22 NYCRR § 130-1.1(c) states that:

For purposes of this part, conduct is frivolous if: [*17]

(1) it is completely without merit in law and cannot be supported

by a reasonable argument for an extension, modification or

reversal of existing law;

(2) it is undertaken primarily to delay or prolong the resolution of

the litigation, or to harass or maliciously injure another; or

(3) it asserts material factual statements that are false.

It is clear that the instant motion for an order of reference “is completely without merit in law” and “asserts material factual statements that are false.” Further, Mr. Cassara’s January 6, 2011 affirmation, with its false and defective statements may be a cause for sanctions.

Several years before the drafting and implementation of the Part 130 Rules for

costs and sanctions, the Court of Appeals (A.G. Ship Maintenance Corp. v Lezak, 69 NY2d 1, 6 [1986]) observed that “frivolous litigation is so serious a problem affecting the

proper administration of justice, the courts may proscribe such conduct and impose sanctions in this exercise of their rule-making powers, in the absence of legislation to the contrary (see NY Const, art VI, § 30, Judiciary Law § 211 [1] [b] ).”

Part 130 Rules were subsequently created, effective January 1, 1989, to give the

courts an additional remedy to deal with frivolous conduct. These stand beside Appellate Division disciplinary case law against attorneys for abuse of process or malicious prosecution. The Court, in Gordon v Marrone (202 AD2d 104, 110 [2d Dept 1994], lv denied 84 NY2d 813 [1995]), instructed that:

Conduct is frivolous and can be sanctioned under the court rule if

“it is completely without merit . . . and cannot be supported by a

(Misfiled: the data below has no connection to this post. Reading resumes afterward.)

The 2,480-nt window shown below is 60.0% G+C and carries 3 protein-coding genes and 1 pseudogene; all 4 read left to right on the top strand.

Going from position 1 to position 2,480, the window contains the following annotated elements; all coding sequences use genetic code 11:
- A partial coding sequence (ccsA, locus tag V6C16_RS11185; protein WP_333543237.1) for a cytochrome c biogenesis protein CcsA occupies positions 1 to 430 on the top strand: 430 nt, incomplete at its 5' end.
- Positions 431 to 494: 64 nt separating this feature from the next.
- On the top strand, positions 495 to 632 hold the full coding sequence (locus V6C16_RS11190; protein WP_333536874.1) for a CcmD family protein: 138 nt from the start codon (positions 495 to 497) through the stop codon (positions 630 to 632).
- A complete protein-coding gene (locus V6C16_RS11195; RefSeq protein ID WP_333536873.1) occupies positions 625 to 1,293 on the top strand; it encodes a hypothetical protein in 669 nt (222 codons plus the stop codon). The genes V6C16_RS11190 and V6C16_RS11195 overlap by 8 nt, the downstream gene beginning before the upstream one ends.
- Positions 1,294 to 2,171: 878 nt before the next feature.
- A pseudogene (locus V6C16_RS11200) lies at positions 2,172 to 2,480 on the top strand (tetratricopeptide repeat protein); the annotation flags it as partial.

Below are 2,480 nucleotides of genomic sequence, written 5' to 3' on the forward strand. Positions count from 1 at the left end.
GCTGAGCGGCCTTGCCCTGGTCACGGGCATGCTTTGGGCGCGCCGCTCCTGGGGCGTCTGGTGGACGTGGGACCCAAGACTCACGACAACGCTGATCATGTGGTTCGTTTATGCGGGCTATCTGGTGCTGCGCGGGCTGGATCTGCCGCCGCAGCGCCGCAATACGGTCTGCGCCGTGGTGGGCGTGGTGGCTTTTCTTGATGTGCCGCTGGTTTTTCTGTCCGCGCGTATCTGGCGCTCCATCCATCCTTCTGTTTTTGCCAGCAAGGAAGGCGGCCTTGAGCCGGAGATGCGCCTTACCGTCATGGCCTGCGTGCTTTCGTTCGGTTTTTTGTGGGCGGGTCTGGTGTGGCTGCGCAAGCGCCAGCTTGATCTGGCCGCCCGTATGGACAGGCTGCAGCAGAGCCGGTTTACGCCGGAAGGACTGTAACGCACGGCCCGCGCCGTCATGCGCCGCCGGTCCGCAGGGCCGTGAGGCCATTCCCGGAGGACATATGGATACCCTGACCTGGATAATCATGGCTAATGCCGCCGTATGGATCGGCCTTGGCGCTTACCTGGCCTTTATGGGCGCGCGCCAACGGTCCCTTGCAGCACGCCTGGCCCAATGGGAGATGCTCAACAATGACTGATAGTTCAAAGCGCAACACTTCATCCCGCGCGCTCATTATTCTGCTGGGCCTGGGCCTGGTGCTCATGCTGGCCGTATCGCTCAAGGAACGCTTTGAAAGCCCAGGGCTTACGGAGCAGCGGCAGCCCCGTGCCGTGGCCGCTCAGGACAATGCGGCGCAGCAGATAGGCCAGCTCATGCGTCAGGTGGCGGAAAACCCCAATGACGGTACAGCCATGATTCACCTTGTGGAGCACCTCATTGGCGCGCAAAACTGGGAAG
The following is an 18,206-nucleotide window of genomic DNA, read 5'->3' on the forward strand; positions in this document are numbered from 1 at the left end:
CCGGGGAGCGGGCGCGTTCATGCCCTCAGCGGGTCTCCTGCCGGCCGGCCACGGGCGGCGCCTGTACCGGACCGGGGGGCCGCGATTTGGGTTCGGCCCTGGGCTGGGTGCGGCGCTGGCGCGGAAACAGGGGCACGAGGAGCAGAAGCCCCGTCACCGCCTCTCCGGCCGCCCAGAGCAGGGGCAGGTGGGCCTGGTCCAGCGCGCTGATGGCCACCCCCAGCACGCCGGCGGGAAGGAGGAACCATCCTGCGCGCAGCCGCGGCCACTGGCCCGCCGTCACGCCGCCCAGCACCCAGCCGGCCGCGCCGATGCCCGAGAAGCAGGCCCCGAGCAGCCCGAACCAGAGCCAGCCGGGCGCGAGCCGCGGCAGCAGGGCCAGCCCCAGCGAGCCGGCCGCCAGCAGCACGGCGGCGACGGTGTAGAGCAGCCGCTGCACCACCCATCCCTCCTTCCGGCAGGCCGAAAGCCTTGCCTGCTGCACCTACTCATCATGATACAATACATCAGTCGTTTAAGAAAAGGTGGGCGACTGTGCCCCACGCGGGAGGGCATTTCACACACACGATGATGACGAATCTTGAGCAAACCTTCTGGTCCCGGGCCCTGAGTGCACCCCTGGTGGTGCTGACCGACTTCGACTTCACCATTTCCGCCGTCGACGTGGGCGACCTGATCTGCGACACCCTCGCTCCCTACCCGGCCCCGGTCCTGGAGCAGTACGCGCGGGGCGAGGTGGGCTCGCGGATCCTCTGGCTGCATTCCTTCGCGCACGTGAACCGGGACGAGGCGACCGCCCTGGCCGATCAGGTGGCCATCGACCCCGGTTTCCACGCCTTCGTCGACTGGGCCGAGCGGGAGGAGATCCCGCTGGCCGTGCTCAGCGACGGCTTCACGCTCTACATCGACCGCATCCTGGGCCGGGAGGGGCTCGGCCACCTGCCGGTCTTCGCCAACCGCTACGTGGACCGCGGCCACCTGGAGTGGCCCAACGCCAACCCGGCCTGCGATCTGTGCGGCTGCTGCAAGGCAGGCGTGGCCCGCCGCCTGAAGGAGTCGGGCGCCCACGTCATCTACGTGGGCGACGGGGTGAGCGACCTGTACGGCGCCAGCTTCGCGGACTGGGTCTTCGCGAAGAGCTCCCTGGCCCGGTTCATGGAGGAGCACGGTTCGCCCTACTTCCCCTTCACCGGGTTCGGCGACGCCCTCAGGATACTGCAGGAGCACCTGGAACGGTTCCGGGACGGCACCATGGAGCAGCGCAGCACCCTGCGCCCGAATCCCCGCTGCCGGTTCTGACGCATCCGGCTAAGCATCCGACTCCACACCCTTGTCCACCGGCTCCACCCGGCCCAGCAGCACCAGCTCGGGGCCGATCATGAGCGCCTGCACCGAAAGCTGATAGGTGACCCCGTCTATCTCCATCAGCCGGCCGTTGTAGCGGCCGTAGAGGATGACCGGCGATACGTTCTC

reasonable argument for an extension, modification or reversal of

existing law; or . . . it is undertaken primarily to delay or prolong

the resolution of the litigation, or to harass or maliciously injure

another” (22 NYCRR 130-1.1[c] [1], [2] . . . ).

In Levy v Carol Management Corporation (260 AD2d 27, 33 [1st Dept 1999]) the Court stated that in determining if sanctions are appropriate the Court must look at the broad pattern of conduct by the offending attorneys or parties. Further, “22 NYCRR

130-1.1 allows us to exercise our discretion to impose costs and sanctions on an errant party . . .” Levy at 34, held that “[s]anctions are retributive, in that they punish past conduct. They also are goal oriented, in that they are useful in deterring future frivolous conduct not only by the particular parties, but also by the Bar at large.”

The Court, in Kernisan, M.D. v Taylor (171 AD2d 869 [2d Dept 1991]), noted that the intent of the Part 130 Rules “is to prevent the waste of judicial resources and to deter vexatious litigation and dilatory or malicious litigation tactics (cf. Minister, Elders & Deacons of Refm. Prot. Church of City of New York v 198 Broadway, 76 NY2d 411; see Steiner v Bonhamer, 146 Misc 2d 10) [Emphasis added].” The instant action, with HSBC lacking standing and using robosigners, is “a waste of judicial resources.” This [*18]conduct, as noted in Levy, must be deterred. In Weinstock v Weinstock (253 AD2d 873 [2d Dept 1998]) the Court ordered the maximum sanction of $10,000.00 for an attorney who pursued an appeal “completely without merit,” and holding, at 874, that “[w]e therefore award the maximum authorized amount as a sanction for this conduct (see, 22 NYCRR 130-1.1) calling to mind that frivolous litigation causes a substantial waste of judicial resources to the detriment of those litigants who come to the Court with real grievances [Emphasis added].” Citing Weinstock, the Appellate Division, Second Department, in Bernadette Panzella, P.C. v De Santis (36 AD3d 734 [2d Dept 2007]) affirmed a Supreme Court, Richmond County $2,500.00 sanction, at 736, as “appropriate in view of the plaintiff’s waste of judicial resources [Emphasis added].”

In Navin v Mosquera (30 AD3d 883 [3d Dept 2006]) the Court instructed that when considering if specific conduct is sanctionable as frivolous, “courts are required to

examine whether or not the conduct was continued when its lack of legal or factual basis was apparent [or] should have been apparent’ (22 NYCRR 130-1.1 [c]).” The Court, in Sakow ex rel. Columbia Bagel, Inc. v Columbia Bagel, Inc. (6 Misc 3d 939, 943 [Sup Ct,

New York County 2004]), held that “[i]n assessing whether to award sanctions, the Court must consider whether the attorney adhered to the standards of a reasonable attorney (Principe v Assay Partners, 154 Misc 2d 702 [Sup Ct, NY County 1992]).”